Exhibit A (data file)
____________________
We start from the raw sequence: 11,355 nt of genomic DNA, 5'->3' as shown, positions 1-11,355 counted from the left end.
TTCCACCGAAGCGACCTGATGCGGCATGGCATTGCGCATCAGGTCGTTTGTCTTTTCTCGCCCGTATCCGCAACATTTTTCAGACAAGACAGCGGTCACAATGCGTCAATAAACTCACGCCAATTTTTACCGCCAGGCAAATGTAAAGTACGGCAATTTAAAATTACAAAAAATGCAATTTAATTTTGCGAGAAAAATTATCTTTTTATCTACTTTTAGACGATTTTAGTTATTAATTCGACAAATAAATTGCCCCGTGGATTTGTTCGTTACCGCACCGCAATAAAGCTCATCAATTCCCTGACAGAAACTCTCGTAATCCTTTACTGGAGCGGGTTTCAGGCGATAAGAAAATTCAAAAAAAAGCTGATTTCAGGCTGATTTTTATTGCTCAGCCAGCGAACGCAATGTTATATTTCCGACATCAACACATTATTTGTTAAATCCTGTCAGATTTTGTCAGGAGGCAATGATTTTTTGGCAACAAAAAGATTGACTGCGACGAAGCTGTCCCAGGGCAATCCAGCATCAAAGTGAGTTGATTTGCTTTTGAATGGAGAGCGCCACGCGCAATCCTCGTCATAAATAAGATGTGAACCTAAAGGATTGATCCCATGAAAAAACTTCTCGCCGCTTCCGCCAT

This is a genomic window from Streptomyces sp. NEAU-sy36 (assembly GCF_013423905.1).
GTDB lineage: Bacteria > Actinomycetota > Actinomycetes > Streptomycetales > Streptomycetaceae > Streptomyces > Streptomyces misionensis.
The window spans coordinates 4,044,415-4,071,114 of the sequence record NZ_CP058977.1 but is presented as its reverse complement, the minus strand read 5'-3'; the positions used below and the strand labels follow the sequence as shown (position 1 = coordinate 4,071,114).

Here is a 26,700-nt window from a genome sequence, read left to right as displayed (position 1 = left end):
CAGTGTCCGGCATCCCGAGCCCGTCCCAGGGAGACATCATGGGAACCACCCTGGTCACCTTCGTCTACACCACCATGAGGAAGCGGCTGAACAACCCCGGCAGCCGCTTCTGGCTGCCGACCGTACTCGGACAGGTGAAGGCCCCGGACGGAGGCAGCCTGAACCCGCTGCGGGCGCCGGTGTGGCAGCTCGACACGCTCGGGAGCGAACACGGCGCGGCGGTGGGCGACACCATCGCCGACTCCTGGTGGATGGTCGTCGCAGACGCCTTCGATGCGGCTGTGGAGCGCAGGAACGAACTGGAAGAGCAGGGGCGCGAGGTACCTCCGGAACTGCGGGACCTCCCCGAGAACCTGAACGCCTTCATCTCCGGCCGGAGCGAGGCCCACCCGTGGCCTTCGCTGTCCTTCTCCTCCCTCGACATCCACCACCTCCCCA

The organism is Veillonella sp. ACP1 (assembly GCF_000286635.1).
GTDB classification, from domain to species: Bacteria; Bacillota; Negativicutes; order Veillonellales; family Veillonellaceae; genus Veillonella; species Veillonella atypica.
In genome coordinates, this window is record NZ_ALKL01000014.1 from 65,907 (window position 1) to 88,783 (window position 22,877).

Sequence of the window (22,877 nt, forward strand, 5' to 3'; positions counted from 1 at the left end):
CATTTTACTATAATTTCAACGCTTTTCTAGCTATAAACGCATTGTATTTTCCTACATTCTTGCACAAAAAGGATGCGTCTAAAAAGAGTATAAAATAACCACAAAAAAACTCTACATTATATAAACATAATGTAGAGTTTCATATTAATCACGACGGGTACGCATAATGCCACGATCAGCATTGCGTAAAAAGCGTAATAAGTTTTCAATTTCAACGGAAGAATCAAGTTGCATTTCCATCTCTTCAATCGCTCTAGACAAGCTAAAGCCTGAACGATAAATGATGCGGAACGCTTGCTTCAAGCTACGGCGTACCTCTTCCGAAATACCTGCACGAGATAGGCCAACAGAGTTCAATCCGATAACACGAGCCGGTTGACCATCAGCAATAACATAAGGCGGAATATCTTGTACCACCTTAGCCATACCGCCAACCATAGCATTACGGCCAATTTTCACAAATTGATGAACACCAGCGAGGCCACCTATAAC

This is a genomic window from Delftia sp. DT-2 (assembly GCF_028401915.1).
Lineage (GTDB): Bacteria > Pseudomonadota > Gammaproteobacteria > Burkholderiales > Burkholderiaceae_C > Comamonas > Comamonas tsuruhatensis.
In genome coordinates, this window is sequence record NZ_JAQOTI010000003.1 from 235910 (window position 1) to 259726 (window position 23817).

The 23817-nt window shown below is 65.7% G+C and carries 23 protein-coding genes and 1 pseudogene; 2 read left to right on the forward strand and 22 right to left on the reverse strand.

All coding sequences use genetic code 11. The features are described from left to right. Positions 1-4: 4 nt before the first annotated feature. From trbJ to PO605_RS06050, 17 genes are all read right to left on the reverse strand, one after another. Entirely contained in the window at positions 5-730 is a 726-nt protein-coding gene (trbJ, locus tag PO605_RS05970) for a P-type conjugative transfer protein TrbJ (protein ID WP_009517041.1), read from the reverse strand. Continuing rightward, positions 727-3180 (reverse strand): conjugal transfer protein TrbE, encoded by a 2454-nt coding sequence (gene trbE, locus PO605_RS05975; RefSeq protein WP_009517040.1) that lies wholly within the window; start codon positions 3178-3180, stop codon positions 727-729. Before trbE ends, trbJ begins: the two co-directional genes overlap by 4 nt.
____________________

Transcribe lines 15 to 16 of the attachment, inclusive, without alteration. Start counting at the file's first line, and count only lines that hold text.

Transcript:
In genome coordinates, this window is sequence record NZ_JAQOTI010000003.1 from 235910 (window position 1) to 259726 (window position 23817).

The 23817-nt window shown below is 65.7% G+C and carries 23 protein-coding genes and 1 pseudogene; 2 read left to right on the forward strand and 22 right to left on the reverse strand.